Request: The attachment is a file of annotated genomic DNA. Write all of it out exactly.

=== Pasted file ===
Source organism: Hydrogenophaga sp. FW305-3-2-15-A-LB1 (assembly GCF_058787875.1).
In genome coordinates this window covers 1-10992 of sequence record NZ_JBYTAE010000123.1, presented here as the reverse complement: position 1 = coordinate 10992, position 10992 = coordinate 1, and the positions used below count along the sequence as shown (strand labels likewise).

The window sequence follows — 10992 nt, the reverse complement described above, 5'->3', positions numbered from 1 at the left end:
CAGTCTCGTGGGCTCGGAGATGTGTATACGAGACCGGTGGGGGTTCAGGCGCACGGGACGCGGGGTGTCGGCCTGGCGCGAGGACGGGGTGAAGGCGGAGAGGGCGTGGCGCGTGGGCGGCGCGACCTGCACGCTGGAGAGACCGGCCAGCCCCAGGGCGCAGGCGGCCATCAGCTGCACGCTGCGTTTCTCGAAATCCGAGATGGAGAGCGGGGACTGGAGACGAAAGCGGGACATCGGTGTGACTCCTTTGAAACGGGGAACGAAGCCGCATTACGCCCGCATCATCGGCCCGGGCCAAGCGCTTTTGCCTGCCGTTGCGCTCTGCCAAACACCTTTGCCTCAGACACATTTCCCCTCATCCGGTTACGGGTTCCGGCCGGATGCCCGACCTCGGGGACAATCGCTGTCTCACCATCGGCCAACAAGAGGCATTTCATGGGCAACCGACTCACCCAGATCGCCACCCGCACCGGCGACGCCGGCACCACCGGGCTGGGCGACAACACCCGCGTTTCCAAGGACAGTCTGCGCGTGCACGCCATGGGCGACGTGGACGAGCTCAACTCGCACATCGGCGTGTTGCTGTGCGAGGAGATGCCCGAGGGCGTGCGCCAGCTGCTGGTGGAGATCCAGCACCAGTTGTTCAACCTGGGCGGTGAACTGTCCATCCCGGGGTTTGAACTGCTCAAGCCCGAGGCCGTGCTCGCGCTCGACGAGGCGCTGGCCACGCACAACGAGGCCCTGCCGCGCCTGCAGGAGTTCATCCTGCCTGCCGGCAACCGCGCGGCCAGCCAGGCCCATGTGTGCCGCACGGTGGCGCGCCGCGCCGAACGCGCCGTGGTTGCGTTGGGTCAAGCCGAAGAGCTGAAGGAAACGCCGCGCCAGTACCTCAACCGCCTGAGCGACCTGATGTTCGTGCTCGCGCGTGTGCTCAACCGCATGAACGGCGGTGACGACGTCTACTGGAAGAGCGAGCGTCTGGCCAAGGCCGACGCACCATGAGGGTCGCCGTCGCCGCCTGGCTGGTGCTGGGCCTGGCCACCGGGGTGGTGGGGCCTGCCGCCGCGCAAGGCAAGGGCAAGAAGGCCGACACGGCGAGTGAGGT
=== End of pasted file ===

Source organism: Hydrogenophaga sp. FW305-3-2-15-A-LB1 (assembly GCF_058787875.1).
In genome coordinates this window covers 1-10992 of sequence record NZ_JBYTAE010000123.1, presented here as the reverse complement: position 1 = coordinate 10992, position 10992 = coordinate 1, and the positions used below count along the sequence as shown (strand labels likewise).

The window sequence follows — 10992 nt, the reverse complement described above, 5'->3', positions numbered from 1 at the left end:
CAGTCTCGTGGGCTCGGAGATGTGTATACGAGACCGGTGGGGGTTCAGGCGCACGGGACGCGGGGTGTCGGCCTGGCGCGAGGACGGGGTGAAGGCGGAGAGGGCGTGGCGCGTGGGCGGCGCGACCTGCACGCTGGAGAGACCGGCCAGCCCCAGGGCGCAGGCGGCCATCAGCTGCACGCTGCGTTTCTCGAAATCCGAGATGGAGAGCGGGGACTGGAGACGAAAGCGGGACATCGGTGTGACTCCTTTGAAACGGGGAACGAAGCCGCATTACGCCCGCATCATCGGCCCGGGCCAAGCGCTTTTGCCTGCCGTTGCGCTCTGCCAAACACCTTTGCCTCAGACACATTTCCCCTCATCCGGTTACGGGTTCCGGCCGGATGCCCGACCTCGGGGACAATCGCTGTCTCACCATCGGCCAACAAGAGGCATTTCATGGGCAACCGACTCACCCAGATCGCCACCCGCACCGGCGACGCCGGCACCACCGGGCTGGGCGACAACACCCGCGTTTCCAAGGACAGTCTGCGCGTGCACGCCATGGGCGACGTGGACGAGCTCAACTCGCACATCGGCGTGTTGCTGTGCGAGGAGATGCCCGAGGGCGTGCGCCAGCTGCTGGTGGAGATCCAGCACCAGTTGTTCAACCTGGGCGGTGAACTGTCCATCCCGGGGTTTGAACTGCTCAAGCCCGAGGCCGTGCTCGCGCTCGACGAGGCGCTGGCCACGCACAACGAGGCCCTGCCGCGCCTGCAGGAGTTCATCCTGCCTGCCGGCAACCGCGCGGCCAGCCAGGCCCATGTGTGCCGCACGGTGGCGCGCCGCGCCGAACGCGCCGTGGTTGCGTTGGGTCAAGCCGAAGAGCTGAAGGAAACGCCGCGCCAGTACCTCAACCGCCTGAGCGACCTGATGTTCGTGCTCGCGCGTGTGCTCAACCGCATGAACGGCGGTGACGACGTCTACTGGAAGAGCGAGCGTCTGGCCAAGGCCGACGCACCATGAGGGTCGCCGTCGCCGCCTGGCTGGTGCTGGGCCTGGCCACCGGGGTGGTGGGGCCTGCCGCCGCGCAAGGCAAGGGCAAGAAGGCCGACACGGCGAGTGAGGT